Nebraska and the New Kickoff Rule

While it won't be official for at least another week and perhaps not at all, you might be wondering what the new kickoff rule (moving the kickoff five yards closer to the opposing team) might mean for the Huskers. Kicks taken at the goal line or inside the five-yard line might have become kneel-downs.  If we use the 2011 season as an example, here's how things might have changed.

Chattanooga

The Huskers opened the game with the ball on their own 7-yard line after a poor kickoff return effort. The Huskers went 3-and-out. The only other kickoff by Chattanooga was a failed surprise onsides kick that set up a Husker field goal. Chattanooga returned a ball to the 35, that may have been a touchback in the first quarter but failed to score. Chattanooga fumbled on one return, leaving them to start on their own 3-yard line. That likely wouldn't have happened under the new rule. An interception soon afterward set up an easy Husker score. Nebraska's final kickoff went to the 28-yard line but might have otherwise been a touchback. In this game, you'd probably say the old rule helped more than it hurt, but not by a huge margin.

Fresno State

This is a game that we remember for Abdullah's returns. His opening return was taken at the 13-yard line, so another 5 yards would still mean a return. Fresno State's 33-yard return after the score was tied 7-7 helped set up a touchdown drive. That may well have been a touchback. Abdullah returned a ball to the 29 that may have been a touchback on a drive that yielded no points and turned over on downs at midfield. After the score was tied 14-14, a 28-yard return from the goal line that may have been a touchback began a Fresno State field goal drive. Abdullah returned a ball to the 27 that otherwise could have been a touchback on a drive that ended without points. Trailing by six, Abdullah returned a ball 38 yards from Nebraska's one-yard line. The ensuing drive resulted in an NU touchdown. Fresno State answered with a return to the 23 that may have started at the 20.  No points were scored. After the next NU touchdown, FSU began a touchdown drive after their own 22-yard return to the 24 might otherwise set them up at the 20. Abdullah answered with a touchdown return on a kickoff that might have otherwise been a touchback. FSU began a field goal drive from their 27 that might have had to start at their 20. When Nebraska expanded their lead with another touchdown, a bobbled return left FSU to begin at their own 17. Some might call the old rule the difference between winning and losing this game, though the Huskers did win by 13 and FSU may have been helped on some of its scoring drives by returns. Still, pretty clearly the old rule seemed to help.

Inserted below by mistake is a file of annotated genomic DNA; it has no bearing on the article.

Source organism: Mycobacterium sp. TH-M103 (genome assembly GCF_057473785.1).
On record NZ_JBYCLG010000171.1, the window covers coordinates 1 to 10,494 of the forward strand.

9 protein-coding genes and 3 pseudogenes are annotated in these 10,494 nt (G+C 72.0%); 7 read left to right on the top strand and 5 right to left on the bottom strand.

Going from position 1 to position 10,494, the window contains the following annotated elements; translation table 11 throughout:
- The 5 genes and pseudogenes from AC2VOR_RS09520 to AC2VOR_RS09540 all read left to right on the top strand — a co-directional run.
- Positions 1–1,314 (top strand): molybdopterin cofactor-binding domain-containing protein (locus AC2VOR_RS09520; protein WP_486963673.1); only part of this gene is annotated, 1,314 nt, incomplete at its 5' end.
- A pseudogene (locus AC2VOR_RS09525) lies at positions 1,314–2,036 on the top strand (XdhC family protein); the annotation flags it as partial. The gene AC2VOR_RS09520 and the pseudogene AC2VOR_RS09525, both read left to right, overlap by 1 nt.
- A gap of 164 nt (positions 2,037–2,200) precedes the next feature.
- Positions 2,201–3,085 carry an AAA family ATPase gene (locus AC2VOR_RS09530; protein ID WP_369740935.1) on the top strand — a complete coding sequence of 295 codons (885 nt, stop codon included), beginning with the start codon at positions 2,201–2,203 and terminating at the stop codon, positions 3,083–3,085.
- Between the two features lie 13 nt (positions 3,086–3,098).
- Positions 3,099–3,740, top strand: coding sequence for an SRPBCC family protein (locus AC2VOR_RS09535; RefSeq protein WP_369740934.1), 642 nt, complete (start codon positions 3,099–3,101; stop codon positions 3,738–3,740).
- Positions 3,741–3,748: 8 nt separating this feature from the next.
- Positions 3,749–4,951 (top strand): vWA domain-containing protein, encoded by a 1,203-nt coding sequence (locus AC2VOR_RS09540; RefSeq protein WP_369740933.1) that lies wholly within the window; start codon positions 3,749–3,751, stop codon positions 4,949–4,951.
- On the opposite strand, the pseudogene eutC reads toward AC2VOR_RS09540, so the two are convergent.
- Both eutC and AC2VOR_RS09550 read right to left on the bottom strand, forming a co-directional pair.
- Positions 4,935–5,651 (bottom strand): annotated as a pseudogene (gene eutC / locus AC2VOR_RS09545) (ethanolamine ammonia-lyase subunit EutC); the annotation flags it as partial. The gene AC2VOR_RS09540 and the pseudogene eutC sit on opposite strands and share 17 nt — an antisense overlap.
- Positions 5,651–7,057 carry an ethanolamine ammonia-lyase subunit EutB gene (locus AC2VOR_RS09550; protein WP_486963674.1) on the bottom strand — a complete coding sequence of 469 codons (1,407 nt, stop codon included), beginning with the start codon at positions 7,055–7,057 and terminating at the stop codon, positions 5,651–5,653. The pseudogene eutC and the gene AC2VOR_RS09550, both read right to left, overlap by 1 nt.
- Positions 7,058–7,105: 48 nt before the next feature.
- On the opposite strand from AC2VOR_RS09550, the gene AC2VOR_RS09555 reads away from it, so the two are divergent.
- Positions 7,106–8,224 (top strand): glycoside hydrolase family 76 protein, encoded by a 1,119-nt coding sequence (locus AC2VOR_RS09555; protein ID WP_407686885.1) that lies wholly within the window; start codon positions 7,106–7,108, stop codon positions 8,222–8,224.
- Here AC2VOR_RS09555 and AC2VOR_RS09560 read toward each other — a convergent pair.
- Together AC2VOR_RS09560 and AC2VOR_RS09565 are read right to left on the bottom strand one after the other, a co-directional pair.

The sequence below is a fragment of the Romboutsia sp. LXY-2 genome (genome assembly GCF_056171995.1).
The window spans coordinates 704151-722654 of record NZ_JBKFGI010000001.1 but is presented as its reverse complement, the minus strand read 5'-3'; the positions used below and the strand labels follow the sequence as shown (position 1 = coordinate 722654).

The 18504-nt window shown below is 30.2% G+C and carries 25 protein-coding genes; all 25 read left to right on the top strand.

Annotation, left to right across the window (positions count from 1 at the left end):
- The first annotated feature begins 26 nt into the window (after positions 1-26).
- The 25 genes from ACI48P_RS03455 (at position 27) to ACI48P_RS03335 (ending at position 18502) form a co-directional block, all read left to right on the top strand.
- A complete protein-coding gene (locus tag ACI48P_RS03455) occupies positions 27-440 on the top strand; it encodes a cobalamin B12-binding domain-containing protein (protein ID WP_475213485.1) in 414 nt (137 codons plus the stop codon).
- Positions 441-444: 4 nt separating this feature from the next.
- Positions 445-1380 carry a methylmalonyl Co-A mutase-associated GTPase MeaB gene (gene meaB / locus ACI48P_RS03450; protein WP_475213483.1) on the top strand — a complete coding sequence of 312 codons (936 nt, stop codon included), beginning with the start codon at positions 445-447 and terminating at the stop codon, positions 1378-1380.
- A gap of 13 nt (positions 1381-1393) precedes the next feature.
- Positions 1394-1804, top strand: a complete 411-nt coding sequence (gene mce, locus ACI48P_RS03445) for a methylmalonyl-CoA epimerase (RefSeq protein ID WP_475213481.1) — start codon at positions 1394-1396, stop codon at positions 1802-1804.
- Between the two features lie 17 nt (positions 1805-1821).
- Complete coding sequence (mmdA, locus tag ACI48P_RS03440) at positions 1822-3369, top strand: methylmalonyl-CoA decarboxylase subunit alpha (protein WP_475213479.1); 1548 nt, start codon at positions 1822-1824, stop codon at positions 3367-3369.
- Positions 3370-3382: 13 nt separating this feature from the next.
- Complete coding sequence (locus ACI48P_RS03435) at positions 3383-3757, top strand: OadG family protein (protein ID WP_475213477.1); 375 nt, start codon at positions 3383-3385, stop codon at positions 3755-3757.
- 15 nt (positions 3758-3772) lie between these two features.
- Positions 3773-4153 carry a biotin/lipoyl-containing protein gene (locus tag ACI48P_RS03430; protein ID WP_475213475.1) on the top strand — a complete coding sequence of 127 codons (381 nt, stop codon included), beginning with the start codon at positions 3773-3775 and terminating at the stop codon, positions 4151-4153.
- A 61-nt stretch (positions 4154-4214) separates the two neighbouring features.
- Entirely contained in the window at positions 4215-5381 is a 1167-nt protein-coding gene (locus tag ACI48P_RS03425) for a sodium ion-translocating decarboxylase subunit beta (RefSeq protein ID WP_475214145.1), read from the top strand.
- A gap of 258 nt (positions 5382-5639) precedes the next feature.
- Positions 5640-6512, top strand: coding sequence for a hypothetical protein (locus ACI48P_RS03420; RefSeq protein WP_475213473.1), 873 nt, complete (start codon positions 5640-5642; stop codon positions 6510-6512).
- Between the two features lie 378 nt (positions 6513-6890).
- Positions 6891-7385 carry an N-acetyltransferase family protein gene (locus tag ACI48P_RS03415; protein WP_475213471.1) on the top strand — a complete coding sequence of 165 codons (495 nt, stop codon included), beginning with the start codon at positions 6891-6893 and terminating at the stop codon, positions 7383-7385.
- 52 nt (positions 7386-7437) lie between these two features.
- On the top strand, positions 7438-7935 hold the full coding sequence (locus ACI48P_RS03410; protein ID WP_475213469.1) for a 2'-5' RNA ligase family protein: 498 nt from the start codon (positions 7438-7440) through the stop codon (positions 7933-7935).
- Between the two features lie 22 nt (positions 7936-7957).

Washington

With Nebraska trailing 14-10, Ameer Abdullah returned a kick 66-yards to set up a Husker touchdown. That return may have been a touchback with the new rule. The ensuing Washington field goal drive may have been set up by a 32-yard Husky return to the 33 that might otherwise have started at the 20. It was a 40-yard field goal by U-Dub. Jamal Turner returned the ball to the 22 that may have gone to the 20 with the new rule. The Huskers took a 27-17 lead and then kicked the ball to the 1-yard line. The Huskies seemed incapable of picking it up and Mathew May fell on it. This set up a one-yard touchdown that gave the Huskers a 17-point lead. The next kick to the one, was returned just 17 yards to the Husky 18. A field goal gave Nebraska a 20-point lead and was followed by a 30-yard return by Washington from the goal line that might otherwise have been a touchback. Once NU made it 44-17, the Huskies managed a 64-yard return from their 2-yard line to set up a touchdown. That return may not have happened under the old rule. If not for the botched return, you might have called this an edge to Washington under the old rule, but all in all the old rule helped the Huskers.